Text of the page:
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count_if

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template<class InputIterator, class Predicate> inline size_t count_if(InputIterator first, InputIterator last, Predicate P)
#include <iostream>
#include <algorithm>
#include <functional>
#include <string>
#include <vector>
using namespace std;

// Return true if string str starts with letter 'S'
int MatchFirstChar( const string& str)
{
    string s("S") ;
    return s == str.substr(0,1) ;
}

void main()
{
    const int VECTOR_SIZE = 8 ;

    // Define a template class vector of strings
    typedef vector<string, allocator<string> > StringVector ;

    //Define an iterator for template class vector of strings
    typedef StringVector::iterator StringVectorIt ;

    StringVector NamesVect(VECTOR_SIZE) ;   //vector containing names

    StringVectorIt start, end, it ;

    int result = 0 ;   // stores count of elements
                       // that match value.

    // Initialize vector NamesVect
    NamesVect[0] = "She" ;
    NamesVect[1] = "Sells" ;
    NamesVect[2] = "Sea" ;
    NamesVect[3] = "Shells" ;
    NamesVect[4] = "by" ;
    NamesVect[5] = "the" ;
    NamesVect[6] = "Sea" ;
    NamesVect[7] = "Shore" ;

    start = NamesVect.begin() ;   // location of first
                                  // element of NamesVect

    end = NamesVect.end() ;       // one past the location
                                  // last element of NamesVect

    // print content of NamesVect
    cout << "NamesVect { " ;
    for(it = start; it != end; it++)
        cout << *it << " " ;
    cout << " }\n" << endl ;

    // Count the number of elements in the range [first, last +1)
    // that start with letter 'S'
    result = count_if(start, end, MatchFirstChar) ;

    // print the count of elements that start with letter 'S'
    cout << "Number of elements that start with letter \"S\" = "
        << result << endl  ;
}
		

count_if take 3 parameter,3rd is a class,the above code pass in a fucntion address.is a function name(address) equal to class ? no parameter pass to the function MatchFirstChar, where is the function parameter ?

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Third parameter is not a class, it's an object (instance of a class for example) which overloads the function call operator. Every object in the range is passed to the object, and it counts how many times the call returned true.

What you pass is a function pointer, which can be called as a function. You're not calling the function, you're just passing the pointer to it so count_if can call it.

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What you need to pass is anything that can be used as a Predicate. Pointers to (free, not member) functions qualify, and it is also possible to use instances of a class, if that class has an overload for 'operator()' with the correct signature. This operator() is a special operator designed to let you treat an instance as if it were a function.

In our case, we could replace the function MatchFirstChar with a class instance as follows:


class first_char_matcher {
bool operator() (const string& str) {
// By the way, you should use the type 'bool' when that is what you mean.
// In C++, bool is a *real* type, and not some kind of wrapper for ints.
string s("S");
return s == str.substr(0,1);
}
};

first_char_matcher MatchFirstChar;

// Rest of code is the same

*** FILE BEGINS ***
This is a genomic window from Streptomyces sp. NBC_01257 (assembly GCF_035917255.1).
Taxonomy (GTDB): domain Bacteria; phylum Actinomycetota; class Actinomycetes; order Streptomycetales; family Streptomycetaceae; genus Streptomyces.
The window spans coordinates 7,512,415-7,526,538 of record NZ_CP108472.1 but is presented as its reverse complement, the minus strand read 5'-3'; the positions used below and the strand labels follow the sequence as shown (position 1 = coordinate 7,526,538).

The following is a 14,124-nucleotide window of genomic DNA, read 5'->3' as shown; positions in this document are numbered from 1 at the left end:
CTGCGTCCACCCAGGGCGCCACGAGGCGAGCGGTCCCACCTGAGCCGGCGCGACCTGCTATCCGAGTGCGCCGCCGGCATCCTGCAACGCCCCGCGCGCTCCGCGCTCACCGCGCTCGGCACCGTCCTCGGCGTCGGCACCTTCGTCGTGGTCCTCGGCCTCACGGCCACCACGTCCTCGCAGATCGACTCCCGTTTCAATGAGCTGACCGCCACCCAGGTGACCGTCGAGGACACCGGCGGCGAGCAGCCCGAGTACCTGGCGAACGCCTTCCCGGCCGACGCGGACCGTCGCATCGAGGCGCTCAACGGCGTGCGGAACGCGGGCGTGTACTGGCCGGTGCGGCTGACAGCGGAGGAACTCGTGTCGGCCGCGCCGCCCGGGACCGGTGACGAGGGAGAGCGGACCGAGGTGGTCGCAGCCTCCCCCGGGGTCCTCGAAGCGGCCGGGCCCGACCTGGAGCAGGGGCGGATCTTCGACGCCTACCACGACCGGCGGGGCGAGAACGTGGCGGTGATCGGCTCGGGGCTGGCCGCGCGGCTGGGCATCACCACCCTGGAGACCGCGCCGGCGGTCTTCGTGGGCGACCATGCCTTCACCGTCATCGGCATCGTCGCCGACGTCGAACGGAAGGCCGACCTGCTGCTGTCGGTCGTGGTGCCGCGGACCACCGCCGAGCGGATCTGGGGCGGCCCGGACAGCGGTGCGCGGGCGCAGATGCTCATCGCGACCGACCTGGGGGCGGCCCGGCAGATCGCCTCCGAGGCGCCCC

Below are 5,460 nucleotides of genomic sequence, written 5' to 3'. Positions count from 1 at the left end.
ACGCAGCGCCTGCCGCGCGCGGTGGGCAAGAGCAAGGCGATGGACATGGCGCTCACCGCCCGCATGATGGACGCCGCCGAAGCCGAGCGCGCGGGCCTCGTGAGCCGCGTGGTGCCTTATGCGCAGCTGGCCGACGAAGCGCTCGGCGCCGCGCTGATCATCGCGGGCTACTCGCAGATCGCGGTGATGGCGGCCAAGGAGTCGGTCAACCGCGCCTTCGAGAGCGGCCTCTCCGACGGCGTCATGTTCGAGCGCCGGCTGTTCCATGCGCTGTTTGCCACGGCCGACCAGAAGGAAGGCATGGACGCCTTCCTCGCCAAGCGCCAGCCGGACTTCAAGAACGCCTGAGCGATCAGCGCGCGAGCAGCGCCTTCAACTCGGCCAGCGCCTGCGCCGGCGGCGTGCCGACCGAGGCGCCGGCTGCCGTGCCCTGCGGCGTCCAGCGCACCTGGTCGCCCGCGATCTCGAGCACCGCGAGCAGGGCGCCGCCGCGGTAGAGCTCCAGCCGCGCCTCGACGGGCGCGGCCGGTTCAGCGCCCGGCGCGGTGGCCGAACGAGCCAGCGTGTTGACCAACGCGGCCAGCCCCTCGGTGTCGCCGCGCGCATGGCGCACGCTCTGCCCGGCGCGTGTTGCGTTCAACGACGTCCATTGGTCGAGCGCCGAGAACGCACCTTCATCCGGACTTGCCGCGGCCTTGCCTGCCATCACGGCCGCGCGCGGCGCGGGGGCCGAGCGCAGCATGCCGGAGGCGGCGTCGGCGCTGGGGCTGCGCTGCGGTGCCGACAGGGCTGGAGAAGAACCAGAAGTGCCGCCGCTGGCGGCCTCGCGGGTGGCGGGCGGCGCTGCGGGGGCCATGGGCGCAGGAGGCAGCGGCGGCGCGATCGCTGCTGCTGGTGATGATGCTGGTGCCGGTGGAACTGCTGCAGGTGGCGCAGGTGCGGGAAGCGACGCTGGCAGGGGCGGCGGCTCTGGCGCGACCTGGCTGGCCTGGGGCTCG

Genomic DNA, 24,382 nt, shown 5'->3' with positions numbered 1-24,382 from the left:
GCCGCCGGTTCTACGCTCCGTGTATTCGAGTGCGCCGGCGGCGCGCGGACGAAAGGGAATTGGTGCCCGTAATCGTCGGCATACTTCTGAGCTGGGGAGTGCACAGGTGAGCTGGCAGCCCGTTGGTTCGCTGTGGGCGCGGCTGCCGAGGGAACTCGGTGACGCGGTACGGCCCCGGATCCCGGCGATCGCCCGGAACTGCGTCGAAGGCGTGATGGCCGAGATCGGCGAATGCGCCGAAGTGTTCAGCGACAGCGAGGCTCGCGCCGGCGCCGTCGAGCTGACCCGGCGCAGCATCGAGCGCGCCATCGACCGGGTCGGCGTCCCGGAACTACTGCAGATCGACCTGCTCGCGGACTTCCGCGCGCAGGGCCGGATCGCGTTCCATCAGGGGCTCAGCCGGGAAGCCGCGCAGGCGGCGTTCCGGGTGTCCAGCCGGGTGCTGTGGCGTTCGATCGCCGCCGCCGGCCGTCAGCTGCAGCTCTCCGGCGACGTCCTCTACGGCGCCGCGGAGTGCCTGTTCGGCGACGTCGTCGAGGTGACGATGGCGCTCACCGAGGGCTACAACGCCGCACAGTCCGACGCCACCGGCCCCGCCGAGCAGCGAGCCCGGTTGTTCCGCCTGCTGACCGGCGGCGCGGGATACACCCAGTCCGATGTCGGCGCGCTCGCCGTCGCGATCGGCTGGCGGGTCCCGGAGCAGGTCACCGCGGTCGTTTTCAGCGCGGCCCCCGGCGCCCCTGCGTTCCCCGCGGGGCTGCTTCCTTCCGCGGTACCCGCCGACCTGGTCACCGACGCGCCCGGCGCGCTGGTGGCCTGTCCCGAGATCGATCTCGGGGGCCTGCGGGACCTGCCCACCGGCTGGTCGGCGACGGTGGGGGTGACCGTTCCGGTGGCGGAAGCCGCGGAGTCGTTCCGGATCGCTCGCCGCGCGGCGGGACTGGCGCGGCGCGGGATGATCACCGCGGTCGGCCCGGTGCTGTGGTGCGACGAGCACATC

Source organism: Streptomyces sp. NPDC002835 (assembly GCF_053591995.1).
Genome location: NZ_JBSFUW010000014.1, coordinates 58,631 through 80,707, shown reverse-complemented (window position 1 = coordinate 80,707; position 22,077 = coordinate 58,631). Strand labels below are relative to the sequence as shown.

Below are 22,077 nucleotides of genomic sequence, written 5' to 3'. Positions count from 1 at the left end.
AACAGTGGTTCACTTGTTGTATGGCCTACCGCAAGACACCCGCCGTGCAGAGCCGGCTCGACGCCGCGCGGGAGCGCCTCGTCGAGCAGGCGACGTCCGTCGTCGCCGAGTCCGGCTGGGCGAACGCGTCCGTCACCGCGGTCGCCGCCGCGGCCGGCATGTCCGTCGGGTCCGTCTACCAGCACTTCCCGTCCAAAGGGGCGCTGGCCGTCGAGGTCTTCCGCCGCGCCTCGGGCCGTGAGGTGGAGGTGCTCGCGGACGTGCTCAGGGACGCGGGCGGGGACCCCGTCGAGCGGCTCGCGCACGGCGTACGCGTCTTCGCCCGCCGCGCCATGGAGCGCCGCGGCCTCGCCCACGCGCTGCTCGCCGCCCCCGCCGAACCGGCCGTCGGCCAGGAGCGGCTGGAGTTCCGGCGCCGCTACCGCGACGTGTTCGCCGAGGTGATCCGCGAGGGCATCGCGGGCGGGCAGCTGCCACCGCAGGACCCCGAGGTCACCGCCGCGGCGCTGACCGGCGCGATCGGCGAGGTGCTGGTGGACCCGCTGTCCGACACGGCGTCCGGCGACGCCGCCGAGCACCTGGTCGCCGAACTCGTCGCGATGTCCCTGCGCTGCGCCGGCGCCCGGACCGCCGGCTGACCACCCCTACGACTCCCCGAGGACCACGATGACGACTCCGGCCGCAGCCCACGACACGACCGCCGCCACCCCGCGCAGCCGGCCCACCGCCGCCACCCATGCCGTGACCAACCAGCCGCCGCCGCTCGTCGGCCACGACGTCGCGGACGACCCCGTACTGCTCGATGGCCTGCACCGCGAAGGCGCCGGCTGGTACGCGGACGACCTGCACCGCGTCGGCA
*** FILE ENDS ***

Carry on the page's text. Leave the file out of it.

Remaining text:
Now 'MatchFirstChar' will be the class instance, and it will repeately have its operator() called. Of course, this is only an example; normally when you use a class like this, you will create an instance of it locally:


// Remove the global instance, and instead call count_if like this:
result = count_if(start, end, first_char_matcher());


The () here are because we are calling the constructor, to get an unnamed instance of the class.




As for the arguments, you don't write anything in for that; what count_if does is iterate over the range, and call the function using each element of the range. It might be implemented something like this:


template<class InputIterator, class Predicate> inline
size_t count_if(InputIterator first, InputIterator last,
Predicate P) {
size_t result = 0;
for (InputIterator current = first; current != last; ++current) {
if (P(*current)) { result += 1; }
}
return result;
}


See how P is 'called', with ()'s. Because of the templates, we can use any type for P where that syntax will work - so function pointers work (because it just calls the function) and the class instances work (because of the meaning of operator()).

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I am curious the 3rd parameter is object, but how does it pass compiler without error when you pass a function pointer to it. because function pointer is a class instance right?

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Quote:
I am curious the 3rd parameter is object, but how does it pass compiler without error when you pass a function pointer to it. because function pointer is a class instance right?


Zahlman already explained this but once again:

A function pointer most certainly is not a class instance, the third paramater doesnt have to be a class instance it only needs to "behave like a function" i.e. it only needs to be something that you can call like its a function.

Edit: if your getting confused by the "class" in the template decleration then:

The class in the template decleration doesnt mean that the thing has to be a class it is equivelent to using typename and just represets a template paramater that is a type as opposed to say a std::size_t in a vector<n>.

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